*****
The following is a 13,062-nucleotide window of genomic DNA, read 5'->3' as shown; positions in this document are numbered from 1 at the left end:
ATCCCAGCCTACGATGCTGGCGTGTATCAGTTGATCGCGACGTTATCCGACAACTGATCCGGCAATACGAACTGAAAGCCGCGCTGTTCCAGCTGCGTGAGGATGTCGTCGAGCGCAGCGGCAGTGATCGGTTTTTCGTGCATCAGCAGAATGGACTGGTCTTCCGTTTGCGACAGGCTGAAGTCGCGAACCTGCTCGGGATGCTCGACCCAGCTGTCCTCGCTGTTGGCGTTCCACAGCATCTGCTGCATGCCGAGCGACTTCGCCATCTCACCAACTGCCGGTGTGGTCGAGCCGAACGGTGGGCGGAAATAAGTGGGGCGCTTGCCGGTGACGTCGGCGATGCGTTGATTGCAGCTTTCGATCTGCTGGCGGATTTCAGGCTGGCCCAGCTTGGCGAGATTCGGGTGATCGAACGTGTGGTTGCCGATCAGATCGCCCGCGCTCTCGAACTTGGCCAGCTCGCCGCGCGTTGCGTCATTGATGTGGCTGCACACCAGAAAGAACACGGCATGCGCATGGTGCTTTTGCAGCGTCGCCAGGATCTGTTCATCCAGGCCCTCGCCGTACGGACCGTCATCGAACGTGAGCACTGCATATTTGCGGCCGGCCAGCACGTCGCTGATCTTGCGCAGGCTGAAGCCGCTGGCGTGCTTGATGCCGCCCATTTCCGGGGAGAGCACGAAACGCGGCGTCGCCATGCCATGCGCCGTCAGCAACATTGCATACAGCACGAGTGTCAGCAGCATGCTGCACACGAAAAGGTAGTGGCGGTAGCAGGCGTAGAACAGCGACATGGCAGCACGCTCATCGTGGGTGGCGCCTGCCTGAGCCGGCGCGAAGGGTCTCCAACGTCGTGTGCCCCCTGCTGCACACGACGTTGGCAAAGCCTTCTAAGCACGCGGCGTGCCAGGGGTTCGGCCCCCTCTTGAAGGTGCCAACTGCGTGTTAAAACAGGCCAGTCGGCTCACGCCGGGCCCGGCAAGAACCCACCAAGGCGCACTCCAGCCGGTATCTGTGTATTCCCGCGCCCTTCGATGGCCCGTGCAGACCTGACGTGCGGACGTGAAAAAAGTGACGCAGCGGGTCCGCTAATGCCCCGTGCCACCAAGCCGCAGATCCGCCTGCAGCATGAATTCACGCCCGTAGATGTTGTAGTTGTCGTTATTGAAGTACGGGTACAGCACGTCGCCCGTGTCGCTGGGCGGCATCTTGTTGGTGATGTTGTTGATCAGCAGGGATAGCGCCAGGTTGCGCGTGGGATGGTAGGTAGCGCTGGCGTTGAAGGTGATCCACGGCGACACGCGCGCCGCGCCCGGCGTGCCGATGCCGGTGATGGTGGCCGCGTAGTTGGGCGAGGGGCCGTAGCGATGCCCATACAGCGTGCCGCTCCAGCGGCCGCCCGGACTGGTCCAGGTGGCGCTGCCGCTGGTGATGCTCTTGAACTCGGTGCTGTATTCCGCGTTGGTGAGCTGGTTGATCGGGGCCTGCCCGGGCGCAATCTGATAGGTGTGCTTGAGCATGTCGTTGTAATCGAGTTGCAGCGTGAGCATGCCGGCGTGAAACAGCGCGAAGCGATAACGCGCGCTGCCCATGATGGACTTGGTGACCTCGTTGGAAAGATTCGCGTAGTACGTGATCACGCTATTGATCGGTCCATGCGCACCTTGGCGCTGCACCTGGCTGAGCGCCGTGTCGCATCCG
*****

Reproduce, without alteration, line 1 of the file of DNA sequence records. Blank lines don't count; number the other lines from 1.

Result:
The following is a 13,062-nucleotide window of genomic DNA, read 5'->3' as shown; positions in this document are numbered from 1 at the left end: